At what seemed like the flip of a switch, Americans went from commuting road warriors to a pajama-clad nation of predominantly stay-at-home workers because of the COVID-19 pandemic. Here’s how one association is giving its members a chance to shine while highlighting the solidarity of the experience.
The COVID-19 pandemic has altered many landscapes, including how—and where—Americans work. A large portion of the Association of Proposal Management Professionals’ 10,000 members already work from home, so, mindful of the severity of the COVID-19 pandemic, APMP thought it was time to lighten the mood a bit after weeks of dire, stressful news.
They’re doing that with the “Show Us Your Virtual Office Contest.” APMP CEO Rick Harris said it’s a good way to both showcase their members and help people who might be struggling with the transition to a work-at-home environment.
APMP members respond to government and commercial requests for proposals. They are the people, Harris said, “who write the bids that win new business.” It is an often high-pressure job that does not come with a great deal of recognition. Harris said the contest “lets us take a pause and reflect back on the member and make a star out of them.”
The contest is open to anyone, member or not, and APMP has received hundreds of entries so far. They are accepting submissions until Friday, May 1, and winners will be announced May 18. Thanks to a sponsor, APMP will award a $500 first prize and $250 second and third prizes. Entries will be judged on a variety of criteria, including appearance and creativity, with bonus points for entrants who include themselves in the photo they submit of their virtual workspace.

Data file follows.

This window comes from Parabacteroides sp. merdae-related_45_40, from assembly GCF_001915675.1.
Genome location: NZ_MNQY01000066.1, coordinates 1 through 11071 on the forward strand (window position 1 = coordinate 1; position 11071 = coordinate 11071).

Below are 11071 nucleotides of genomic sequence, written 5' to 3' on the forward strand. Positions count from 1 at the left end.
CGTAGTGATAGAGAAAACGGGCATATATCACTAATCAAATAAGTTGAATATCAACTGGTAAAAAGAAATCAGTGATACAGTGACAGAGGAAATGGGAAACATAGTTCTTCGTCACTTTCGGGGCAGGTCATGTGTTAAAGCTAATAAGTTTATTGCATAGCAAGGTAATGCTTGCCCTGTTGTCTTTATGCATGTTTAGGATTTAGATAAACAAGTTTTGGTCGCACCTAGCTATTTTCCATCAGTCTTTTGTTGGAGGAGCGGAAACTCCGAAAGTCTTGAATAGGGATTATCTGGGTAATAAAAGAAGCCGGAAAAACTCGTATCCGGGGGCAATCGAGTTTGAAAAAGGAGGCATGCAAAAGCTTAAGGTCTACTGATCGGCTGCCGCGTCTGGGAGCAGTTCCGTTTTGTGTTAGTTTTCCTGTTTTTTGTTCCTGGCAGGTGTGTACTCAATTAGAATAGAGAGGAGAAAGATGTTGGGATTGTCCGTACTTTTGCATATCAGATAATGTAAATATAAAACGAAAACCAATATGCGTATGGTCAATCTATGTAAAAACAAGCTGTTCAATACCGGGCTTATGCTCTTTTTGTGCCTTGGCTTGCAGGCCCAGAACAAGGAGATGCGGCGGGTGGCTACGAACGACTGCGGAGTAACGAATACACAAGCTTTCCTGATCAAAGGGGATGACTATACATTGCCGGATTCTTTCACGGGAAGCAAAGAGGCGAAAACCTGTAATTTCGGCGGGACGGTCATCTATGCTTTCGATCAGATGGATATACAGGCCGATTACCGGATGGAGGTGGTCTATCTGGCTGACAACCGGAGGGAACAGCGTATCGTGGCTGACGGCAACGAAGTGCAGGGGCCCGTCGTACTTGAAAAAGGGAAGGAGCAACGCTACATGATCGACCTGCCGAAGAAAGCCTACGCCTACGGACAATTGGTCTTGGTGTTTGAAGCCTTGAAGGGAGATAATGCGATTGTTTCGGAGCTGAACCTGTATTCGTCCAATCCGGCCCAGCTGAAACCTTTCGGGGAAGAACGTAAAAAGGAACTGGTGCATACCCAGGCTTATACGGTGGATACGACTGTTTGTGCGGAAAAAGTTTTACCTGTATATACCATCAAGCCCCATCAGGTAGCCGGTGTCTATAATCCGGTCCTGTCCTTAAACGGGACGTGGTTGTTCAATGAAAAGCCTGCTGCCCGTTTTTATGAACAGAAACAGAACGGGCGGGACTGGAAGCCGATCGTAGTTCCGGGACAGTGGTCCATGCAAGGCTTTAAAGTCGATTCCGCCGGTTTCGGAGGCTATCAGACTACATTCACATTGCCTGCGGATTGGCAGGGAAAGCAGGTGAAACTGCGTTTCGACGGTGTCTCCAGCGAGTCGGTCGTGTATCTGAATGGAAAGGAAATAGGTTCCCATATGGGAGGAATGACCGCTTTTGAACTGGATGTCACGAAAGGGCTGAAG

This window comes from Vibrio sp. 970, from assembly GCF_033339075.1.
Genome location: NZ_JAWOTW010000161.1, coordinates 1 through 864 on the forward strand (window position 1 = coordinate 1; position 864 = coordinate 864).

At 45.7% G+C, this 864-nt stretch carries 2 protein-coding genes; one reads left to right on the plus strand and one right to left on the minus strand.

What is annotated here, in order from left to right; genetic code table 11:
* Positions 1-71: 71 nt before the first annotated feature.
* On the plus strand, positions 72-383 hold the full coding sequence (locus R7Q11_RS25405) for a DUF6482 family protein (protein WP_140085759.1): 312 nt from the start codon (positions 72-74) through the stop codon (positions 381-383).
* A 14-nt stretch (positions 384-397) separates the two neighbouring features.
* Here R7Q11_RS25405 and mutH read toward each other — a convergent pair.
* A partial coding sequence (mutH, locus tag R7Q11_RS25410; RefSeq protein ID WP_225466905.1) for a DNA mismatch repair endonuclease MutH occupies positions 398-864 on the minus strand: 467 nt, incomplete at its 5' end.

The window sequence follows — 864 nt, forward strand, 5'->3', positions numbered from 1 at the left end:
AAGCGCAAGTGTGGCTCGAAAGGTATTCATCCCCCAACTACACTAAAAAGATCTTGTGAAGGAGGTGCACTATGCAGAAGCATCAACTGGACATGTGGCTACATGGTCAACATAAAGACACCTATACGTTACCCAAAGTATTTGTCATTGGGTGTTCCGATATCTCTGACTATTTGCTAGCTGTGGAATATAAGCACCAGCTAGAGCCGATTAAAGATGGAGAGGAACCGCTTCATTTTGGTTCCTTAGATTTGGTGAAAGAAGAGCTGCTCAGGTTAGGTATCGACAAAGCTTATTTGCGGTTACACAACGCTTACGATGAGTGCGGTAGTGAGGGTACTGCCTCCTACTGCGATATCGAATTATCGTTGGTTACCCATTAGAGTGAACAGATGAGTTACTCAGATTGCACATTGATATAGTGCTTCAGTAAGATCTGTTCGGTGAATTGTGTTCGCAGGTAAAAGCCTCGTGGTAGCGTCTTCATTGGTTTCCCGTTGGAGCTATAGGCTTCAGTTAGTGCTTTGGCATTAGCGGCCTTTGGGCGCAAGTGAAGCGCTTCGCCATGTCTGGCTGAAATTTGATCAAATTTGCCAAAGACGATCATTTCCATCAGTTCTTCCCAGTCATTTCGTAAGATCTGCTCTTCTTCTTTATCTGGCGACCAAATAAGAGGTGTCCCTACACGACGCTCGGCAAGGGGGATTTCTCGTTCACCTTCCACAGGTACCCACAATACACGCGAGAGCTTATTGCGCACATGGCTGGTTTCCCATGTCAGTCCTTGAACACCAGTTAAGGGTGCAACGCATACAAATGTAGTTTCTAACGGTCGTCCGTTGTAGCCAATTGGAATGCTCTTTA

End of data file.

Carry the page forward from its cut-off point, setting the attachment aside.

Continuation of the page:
APMP is receiving a wide variety of entries, some humorous, some serious, and often including pets—lots of pets. Harris said the contest entries reveal that people are proud of the home offices they have constructed during this unprecedented time in history.
“We’re seeing the inside of everyone’s home, and the first thing we do is look around and see what décor they have and what their office set-up is. It’s a little like peeking behind the curtain to see how it’s done.” Some people have moved their offices outside, especially in warmer climates.
In the longer term, the shared experience of remote work may prompt some new thinking among employers, Harris said. “We think a lot of companies are going to find the productivity of their employees has risen, and they might not need to be chained to the office environment they’ve had for decades and decades.”
APMP has been a virtual association for 32 years. Harris is the only employee with an office in downtown Washington, DC, and the rest of the team works remotely. “We didn’t miss a beat in this transition, and we thought we’d share the experience so once you design your home office, you won’t miss one either,” he said.
Harris noted that people appear to be putting a lot of time and care into setting up their virtual offices because they don’t know how long they’ll be working there. “We’re tapping into the human spirit,” he said. “This is the way it is right now, so let’s make the best of it.”